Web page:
Posts Categorized: March 2014

Cracking Fallujah

As Iraqi government troops once again fight for control of the city of Fallujah, Anthony Tucker-Jones reports on the growing chaos in Iraq’s troubled Sunni triangle   Recent fighting for control of the Iraqi city of Fallujah is symptomatic of a much wider al-Qaeda threat that is slowly worsening right across the Levant and the… Read more »

Built-in security

Chris Driver-Williams examines how security and blast-mitigation can be designed into otherwise vulnerable buildings to limit the effects of terrorist attacks   As he neared the end of the bustling rush-hour journey through Downtown Oklohoma City, the former soldier-turned security guard reached down into the foot-well and calmly lit the end of the burning-fuse. He… Read more »

Two dogs and a bone

As tensions continue to grow over the Russian occupation of the Crimea, John Chisholm assesses the ethnic and political factors which threaten to pull the Ukraine apart   Ukraine has now had two liberal revolutions. The second proved bloodier, more drawn-out and more contentious than the first. With both the European Union and Russia pulling… Read more »

Eyes on the operation

Terry White discusses how HD wireless video cameras and satellite communications can transform surveillance and security operations, giving immediate and actionable intelligence to commanders   While global defence spending is on the rise, many governments and organisations around the world are still facing increasingly constrained budgets. At the same time, surveillance is becoming increasingly complex… Read more »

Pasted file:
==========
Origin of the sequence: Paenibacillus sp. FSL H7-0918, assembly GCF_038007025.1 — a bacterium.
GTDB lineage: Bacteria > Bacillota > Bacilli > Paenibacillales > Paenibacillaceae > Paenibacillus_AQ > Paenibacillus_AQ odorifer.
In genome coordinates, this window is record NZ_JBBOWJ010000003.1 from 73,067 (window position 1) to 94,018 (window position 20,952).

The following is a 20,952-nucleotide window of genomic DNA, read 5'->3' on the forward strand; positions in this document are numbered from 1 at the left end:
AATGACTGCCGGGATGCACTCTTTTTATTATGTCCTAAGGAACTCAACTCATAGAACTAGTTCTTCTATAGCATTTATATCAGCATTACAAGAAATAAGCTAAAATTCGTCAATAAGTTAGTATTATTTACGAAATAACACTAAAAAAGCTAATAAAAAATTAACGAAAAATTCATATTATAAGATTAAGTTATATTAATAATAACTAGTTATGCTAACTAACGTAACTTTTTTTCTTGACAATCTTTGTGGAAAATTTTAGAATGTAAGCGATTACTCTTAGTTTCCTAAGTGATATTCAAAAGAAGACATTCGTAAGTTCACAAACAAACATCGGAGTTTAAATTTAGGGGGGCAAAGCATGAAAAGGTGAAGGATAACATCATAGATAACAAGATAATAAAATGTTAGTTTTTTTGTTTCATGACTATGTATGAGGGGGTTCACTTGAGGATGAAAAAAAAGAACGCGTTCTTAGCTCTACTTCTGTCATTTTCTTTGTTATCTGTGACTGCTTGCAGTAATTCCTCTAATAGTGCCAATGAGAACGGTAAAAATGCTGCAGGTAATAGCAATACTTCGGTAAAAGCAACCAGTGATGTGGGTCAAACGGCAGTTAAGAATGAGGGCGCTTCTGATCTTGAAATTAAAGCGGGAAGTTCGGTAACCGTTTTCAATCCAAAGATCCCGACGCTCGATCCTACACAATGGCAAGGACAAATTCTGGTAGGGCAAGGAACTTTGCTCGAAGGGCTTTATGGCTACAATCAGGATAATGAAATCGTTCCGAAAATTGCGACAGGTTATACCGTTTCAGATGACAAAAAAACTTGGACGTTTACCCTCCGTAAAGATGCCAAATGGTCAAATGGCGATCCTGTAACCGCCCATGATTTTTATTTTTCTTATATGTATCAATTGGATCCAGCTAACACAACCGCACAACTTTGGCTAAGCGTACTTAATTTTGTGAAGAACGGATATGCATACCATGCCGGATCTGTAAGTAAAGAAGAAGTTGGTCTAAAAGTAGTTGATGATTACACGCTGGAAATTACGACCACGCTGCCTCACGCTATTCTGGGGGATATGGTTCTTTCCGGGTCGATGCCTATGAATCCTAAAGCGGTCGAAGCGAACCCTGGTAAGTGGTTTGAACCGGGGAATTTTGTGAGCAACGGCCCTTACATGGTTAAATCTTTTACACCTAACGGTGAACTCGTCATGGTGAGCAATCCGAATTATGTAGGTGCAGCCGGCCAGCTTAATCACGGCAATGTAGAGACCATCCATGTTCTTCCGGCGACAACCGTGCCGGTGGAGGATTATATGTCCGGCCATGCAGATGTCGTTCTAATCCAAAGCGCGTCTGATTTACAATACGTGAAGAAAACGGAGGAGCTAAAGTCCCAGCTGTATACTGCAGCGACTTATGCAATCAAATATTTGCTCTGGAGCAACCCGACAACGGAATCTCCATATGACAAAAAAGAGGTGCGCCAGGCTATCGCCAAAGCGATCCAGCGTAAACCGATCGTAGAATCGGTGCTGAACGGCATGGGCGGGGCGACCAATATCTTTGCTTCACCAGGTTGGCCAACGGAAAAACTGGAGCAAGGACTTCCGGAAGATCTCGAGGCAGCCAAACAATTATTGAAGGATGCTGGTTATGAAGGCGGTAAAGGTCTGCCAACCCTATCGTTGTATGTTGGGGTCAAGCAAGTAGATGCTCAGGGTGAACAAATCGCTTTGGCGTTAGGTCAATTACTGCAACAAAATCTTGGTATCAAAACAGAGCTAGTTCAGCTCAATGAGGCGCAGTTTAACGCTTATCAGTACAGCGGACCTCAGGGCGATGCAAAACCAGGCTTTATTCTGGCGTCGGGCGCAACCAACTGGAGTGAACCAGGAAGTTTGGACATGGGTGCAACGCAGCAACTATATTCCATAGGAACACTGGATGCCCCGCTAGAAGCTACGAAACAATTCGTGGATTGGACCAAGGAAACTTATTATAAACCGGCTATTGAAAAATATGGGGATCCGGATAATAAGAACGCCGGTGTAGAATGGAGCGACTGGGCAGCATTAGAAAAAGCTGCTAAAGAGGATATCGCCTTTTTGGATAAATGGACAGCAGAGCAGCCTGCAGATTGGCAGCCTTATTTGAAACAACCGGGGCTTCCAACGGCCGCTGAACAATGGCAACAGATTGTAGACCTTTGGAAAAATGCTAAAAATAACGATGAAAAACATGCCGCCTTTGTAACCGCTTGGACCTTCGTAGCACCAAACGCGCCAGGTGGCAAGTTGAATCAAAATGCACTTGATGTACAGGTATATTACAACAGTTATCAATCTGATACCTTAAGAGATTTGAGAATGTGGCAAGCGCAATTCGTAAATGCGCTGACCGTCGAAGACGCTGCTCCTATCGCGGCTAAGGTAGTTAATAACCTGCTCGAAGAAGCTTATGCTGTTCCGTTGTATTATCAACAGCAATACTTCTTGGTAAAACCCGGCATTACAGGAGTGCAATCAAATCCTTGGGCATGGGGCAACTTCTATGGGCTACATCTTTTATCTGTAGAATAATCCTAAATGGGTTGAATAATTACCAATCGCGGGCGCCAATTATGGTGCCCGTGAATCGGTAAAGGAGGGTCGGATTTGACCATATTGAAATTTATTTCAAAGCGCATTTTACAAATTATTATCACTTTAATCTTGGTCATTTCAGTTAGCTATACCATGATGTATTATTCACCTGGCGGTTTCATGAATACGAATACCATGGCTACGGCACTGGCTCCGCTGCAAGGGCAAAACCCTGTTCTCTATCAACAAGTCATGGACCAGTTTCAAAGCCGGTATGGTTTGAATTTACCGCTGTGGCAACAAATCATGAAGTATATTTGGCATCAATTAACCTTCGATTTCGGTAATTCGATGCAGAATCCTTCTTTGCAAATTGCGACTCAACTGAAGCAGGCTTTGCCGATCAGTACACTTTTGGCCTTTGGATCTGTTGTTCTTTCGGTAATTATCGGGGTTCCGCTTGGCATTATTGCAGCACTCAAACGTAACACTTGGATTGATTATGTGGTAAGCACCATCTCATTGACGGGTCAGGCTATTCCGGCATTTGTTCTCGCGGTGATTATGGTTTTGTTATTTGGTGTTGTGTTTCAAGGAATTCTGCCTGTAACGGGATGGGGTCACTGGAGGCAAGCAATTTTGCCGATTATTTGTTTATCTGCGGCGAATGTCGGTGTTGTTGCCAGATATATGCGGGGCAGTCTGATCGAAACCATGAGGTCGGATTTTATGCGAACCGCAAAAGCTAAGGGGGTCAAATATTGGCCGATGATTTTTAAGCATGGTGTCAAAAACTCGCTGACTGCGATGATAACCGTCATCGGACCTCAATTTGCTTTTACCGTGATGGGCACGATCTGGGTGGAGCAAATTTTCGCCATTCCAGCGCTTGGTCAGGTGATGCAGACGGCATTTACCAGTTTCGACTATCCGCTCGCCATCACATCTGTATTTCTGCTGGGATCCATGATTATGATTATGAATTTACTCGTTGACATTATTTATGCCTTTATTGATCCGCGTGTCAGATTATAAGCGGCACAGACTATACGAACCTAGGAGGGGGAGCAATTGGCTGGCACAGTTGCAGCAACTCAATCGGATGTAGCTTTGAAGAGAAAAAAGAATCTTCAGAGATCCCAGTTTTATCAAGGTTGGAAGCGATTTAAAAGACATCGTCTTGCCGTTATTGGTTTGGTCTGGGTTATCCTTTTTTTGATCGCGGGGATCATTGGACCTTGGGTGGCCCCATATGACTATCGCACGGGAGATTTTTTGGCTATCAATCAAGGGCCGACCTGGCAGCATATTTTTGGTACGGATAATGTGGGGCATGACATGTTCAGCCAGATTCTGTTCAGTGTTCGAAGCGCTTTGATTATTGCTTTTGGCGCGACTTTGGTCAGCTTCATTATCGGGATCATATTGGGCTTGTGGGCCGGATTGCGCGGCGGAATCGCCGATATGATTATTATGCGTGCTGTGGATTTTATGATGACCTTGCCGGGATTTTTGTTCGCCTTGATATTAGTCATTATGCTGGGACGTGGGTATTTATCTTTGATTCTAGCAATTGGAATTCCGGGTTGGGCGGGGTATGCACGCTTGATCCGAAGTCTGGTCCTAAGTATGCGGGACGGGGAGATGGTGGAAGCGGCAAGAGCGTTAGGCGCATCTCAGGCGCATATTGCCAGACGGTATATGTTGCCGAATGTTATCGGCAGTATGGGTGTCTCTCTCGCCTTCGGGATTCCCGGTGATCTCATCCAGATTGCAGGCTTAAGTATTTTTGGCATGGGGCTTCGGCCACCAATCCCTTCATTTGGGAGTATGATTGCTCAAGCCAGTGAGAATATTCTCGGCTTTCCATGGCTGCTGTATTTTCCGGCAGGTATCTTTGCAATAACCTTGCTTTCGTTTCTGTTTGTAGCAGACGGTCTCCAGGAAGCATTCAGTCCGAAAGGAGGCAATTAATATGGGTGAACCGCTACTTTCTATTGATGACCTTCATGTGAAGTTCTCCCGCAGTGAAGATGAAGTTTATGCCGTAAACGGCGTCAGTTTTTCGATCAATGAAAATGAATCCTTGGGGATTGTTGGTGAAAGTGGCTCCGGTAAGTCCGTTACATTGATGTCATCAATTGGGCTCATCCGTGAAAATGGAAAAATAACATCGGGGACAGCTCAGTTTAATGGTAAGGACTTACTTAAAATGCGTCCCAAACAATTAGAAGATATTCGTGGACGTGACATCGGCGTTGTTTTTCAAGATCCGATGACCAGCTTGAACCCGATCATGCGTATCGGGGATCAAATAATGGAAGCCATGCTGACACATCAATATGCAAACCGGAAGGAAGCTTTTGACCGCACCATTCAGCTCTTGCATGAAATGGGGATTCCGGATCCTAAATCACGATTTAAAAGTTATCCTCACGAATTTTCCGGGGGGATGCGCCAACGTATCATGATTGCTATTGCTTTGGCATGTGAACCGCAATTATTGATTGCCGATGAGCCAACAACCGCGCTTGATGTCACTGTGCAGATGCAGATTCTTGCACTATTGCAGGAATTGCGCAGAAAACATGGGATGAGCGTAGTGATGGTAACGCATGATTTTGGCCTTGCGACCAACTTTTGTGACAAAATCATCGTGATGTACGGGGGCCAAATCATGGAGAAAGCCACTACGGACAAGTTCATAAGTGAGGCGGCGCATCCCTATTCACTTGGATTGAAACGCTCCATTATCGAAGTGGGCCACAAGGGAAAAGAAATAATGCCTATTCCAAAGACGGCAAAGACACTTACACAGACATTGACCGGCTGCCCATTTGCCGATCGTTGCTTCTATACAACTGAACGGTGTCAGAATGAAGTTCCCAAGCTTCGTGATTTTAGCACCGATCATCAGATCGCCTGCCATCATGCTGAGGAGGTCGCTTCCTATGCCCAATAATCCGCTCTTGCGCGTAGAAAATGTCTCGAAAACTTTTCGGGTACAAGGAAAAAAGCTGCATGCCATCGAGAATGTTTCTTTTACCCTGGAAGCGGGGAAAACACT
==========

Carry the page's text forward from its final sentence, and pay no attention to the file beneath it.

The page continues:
A second look at cargo

John Leach examines the latest dual-view screening technology and welcomes forthcoming legislation which will improve the security of freight shipping and handling   Dual-view X-ray technology has been available for several years now, and is widely seen in the aviation and freight transport industries as the future of bulk screening. But new legislation due to… Read more »

The standards approach

Alastair Henman argues that governments, standards bodies, manufacturers, installers and customers of security measures must all pull together behind common accreditation and test standards in the global war on terror and organised crime.   Nation states have fiercely defended their borders historically in the belief it will keep their citizens safe and secure. That is… Read more »

Regarding radicalisation

As the UK government warns of the radicalising effects of the Syrian conflict, Robert de la Poer asks Dr Douglas Weeks whether the UK’s Prevent counter-radicalisation strategy is working   RP: Some of our readers may not be aware of the work of the Handa Centre for the Study of Terrorism and Political Violence (HCSTPV)…. Read more »